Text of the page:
Shifting gear on biofuels
Car fuel made from agricultural waste could help cut down carbon usage without taking up land that is used to grow food. It is one innovation that could help the biofuels industry shift up a gear.
Once seen as a benign source of energy, biofuels have triggered concern over the amount of land needed to produce them – land that might otherwise be used to grow food at a time of continued world population growth.
Last year, the European Commission proposed a revision of its 10 % target for the amount of transport energy that has to come from renewable sources by 2020. It said that only half of this, or 5 % of total transport energy, should come from food crops.
However, a new and more efficient generation of biofuels can either use waste from agricultural production, such as straw, instead of products that can be eaten, or plants that grow on poor-quality land that is unsuitable for food production. Some varieties will be so similar to conventional fuels that they will go straight into existing car and aeroplane engines.
‘The fuel versus food debate is too simplistic,’ Máire Geoghegan-Quinn, European Commissioner for Research, Innovation and Science, said at an EU-organised conference on the bioeconomy in February in Dublin. ‘We don’t have to choose between them.’
One of the biggest problems in developing so-called second-generation biofuels is that the material is usually harder to process than the edible parts of crops, and requires the development of advanced enzymes.
As part of efforts to develop second-generation biofuels, an EU project, SEAWEED AD, is exploring how to use fermentation to make fuel from seaweed.
A number of biotech companies are also making progress with second-generation biofuels, and some think they are on the brink of producing a commercial product.
‘The fuel versus food debate is too simplistic. We don’t have to choose between them.’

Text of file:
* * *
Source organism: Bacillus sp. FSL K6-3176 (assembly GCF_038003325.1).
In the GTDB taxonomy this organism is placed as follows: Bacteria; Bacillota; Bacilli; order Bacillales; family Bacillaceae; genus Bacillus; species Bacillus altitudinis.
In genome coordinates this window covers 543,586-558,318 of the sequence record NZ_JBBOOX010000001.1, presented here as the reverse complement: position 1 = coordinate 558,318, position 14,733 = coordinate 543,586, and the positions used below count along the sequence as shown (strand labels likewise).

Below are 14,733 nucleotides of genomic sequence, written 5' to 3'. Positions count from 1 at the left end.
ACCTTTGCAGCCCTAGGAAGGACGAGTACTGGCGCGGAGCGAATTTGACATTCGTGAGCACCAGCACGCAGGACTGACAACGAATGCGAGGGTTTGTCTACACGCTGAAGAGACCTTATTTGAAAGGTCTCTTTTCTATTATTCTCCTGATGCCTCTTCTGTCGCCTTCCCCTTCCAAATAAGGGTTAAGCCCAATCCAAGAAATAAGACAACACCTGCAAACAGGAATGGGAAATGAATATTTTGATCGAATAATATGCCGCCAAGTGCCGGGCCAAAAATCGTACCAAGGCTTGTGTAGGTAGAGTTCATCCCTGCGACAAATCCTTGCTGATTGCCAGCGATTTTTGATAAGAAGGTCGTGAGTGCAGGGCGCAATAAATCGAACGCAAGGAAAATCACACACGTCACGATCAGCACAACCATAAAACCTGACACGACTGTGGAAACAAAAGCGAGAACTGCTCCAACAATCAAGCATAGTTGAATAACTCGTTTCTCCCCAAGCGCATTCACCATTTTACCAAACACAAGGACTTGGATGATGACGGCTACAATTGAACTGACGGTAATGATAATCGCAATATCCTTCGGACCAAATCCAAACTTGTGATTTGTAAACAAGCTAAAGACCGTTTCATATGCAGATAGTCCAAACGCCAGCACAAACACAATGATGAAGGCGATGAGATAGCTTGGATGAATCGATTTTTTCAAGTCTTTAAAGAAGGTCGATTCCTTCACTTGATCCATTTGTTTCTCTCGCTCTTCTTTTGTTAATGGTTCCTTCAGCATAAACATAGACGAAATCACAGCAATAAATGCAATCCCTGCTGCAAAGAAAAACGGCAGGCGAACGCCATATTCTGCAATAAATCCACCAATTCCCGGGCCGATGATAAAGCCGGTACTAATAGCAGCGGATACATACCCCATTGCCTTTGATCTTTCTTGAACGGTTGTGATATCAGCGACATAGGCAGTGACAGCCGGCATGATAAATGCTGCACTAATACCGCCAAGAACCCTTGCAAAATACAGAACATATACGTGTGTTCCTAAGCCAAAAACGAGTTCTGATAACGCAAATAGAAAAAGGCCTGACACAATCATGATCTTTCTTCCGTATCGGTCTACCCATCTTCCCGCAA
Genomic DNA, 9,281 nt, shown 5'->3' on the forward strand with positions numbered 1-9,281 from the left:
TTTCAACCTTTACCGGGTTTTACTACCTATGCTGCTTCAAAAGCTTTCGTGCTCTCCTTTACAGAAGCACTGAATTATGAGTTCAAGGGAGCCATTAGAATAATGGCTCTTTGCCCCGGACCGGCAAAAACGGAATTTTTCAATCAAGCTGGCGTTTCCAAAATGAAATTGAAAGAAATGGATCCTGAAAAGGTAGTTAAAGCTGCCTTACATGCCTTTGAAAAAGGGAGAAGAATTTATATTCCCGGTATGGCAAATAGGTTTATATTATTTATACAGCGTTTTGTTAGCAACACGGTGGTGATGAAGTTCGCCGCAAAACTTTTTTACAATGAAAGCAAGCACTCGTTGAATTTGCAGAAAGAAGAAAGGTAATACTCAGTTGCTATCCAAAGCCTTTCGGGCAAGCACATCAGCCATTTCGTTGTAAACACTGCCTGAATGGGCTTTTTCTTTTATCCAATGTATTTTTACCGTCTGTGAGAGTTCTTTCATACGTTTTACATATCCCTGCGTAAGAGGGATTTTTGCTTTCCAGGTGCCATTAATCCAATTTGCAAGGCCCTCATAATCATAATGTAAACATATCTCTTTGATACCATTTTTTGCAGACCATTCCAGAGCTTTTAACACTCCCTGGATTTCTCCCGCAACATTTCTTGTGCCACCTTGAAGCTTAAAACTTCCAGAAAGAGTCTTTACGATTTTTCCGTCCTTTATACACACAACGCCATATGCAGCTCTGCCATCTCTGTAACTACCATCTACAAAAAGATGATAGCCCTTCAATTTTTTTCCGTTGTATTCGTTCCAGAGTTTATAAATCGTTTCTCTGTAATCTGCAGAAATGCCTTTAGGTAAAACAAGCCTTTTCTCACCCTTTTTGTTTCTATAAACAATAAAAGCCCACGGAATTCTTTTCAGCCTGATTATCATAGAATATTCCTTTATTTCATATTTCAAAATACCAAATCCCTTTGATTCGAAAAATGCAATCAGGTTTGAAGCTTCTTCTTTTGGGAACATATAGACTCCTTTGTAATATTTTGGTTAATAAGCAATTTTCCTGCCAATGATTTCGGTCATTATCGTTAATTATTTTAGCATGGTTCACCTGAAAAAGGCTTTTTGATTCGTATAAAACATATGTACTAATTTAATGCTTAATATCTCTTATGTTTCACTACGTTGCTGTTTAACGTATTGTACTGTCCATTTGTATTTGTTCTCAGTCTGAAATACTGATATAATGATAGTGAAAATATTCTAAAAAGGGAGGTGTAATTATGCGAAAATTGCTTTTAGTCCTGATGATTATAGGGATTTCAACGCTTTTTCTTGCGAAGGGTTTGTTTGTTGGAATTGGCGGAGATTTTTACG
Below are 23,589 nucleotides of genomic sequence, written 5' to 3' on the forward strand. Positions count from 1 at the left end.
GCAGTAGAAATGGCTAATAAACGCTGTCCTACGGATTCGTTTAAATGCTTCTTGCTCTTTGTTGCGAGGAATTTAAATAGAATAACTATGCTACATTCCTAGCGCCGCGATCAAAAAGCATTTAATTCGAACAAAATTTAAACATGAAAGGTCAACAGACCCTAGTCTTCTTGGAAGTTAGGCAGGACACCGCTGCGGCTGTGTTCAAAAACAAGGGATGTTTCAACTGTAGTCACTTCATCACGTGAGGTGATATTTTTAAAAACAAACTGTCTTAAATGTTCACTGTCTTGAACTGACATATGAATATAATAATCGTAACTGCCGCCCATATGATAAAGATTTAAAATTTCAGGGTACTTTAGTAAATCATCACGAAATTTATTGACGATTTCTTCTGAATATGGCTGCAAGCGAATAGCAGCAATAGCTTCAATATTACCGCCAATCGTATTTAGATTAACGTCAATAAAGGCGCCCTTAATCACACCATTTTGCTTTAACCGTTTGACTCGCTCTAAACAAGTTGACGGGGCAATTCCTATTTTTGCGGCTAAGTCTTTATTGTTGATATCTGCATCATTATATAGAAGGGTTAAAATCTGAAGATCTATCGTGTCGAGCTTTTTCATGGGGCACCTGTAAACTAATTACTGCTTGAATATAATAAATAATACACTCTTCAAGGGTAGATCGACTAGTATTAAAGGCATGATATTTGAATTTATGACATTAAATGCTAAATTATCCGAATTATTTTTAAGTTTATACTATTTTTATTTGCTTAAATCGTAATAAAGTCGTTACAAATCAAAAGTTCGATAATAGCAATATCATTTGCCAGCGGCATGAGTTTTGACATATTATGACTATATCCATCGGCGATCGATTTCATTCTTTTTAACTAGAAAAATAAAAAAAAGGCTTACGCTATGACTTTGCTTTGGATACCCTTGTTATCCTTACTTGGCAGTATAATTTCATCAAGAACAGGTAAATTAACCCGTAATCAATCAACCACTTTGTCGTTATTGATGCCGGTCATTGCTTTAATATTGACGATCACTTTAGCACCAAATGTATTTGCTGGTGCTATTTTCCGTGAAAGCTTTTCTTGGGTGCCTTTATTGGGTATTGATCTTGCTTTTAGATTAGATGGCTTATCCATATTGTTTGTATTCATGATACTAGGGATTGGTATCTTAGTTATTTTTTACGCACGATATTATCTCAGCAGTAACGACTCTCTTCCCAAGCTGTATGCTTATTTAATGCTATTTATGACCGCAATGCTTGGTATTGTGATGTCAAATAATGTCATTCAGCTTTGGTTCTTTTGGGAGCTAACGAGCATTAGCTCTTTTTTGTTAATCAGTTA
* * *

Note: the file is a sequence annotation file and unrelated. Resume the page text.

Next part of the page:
Danish biotech company Novozymes thinks that from 2015 it will be able to pull in EUR 150 million in annual revenue from sales of such enzymes needed for fuel production. Sometime after 2020, the figure could be 10 times as much.
Equilibrium with the environment
Biofuels first became popular during the 1970s oil price rises as they presented a way to reduce dependence on exports from a small club of oil-producing states. Troubles in the Middle East this century have further boosted their appeal.
Nowadays, though, the key attraction is that biofuels appear to be in equilibrium with the environment. Burning fossil fuels, such as coal, oil and gas, converts carbon buried in the ground into carbon dioxide, which is expelled into the atmosphere. Fossil fuels that accumulated over millions of years have been burned in just a couple of centuries since the start of the Industrial Revolution, and demand is increasing from the more than one billion cars on the world’s roads.
Biofuels, by contrast, are frequently made from plants - meaning that many of the molecules of carbon dioxide given off when they burn were previously removed from the atmosphere during photosynthesis as the plant grew.
‘We must invest in biofuels that achieve real emission cuts and do not compete with food,’ said Connie Hedegaard, European Commissioner for Climate Action. ‘Future increases in biofuels must come from advanced biofuels. Everything else will be unsustainable.’